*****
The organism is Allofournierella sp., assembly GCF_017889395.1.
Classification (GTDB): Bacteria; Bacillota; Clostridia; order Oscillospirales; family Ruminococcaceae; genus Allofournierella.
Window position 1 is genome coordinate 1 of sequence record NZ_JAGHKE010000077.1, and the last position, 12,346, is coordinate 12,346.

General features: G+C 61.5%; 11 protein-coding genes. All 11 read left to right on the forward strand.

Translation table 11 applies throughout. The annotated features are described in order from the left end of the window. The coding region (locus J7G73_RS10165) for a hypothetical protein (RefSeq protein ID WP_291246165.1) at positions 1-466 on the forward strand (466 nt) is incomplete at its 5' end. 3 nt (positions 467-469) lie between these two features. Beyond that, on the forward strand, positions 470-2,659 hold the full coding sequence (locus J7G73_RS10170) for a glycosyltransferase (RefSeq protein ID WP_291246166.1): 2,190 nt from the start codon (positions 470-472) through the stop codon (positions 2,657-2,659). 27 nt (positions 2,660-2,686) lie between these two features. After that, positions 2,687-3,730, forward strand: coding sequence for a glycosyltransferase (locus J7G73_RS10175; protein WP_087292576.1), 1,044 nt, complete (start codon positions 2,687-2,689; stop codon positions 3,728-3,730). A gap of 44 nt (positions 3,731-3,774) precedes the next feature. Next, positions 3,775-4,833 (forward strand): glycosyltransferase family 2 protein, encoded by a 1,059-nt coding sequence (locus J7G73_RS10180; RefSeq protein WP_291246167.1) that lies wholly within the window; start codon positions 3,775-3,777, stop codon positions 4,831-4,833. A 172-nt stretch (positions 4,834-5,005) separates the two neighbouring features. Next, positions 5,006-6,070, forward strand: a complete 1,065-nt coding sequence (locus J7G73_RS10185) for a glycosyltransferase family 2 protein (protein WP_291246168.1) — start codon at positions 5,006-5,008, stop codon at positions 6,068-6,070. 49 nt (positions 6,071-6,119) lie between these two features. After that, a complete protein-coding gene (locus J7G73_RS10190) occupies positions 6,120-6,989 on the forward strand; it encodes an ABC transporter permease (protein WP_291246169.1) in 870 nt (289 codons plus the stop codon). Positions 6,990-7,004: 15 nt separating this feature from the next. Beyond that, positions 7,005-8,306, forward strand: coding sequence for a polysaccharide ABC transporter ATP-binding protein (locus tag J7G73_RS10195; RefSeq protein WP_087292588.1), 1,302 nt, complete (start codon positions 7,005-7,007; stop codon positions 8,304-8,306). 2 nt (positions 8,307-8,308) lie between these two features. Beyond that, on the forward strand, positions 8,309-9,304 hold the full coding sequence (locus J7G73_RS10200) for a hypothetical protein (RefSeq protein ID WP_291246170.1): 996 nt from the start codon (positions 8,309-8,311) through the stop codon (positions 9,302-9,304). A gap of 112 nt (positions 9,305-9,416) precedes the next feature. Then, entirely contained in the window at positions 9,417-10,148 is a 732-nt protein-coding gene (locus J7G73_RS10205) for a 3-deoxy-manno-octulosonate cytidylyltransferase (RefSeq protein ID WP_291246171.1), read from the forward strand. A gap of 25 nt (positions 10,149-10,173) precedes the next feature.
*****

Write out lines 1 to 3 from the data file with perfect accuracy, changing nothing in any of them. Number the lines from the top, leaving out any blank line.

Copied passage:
The organism is Allofournierella sp., assembly GCF_017889395.1.
Classification (GTDB): Bacteria; Bacillota; Clostridia; order Oscillospirales; family Ruminococcaceae; genus Allofournierella.
Window position 1 is genome coordinate 1 of sequence record NZ_JAGHKE010000077.1, and the last position, 12,346, is coordinate 12,346.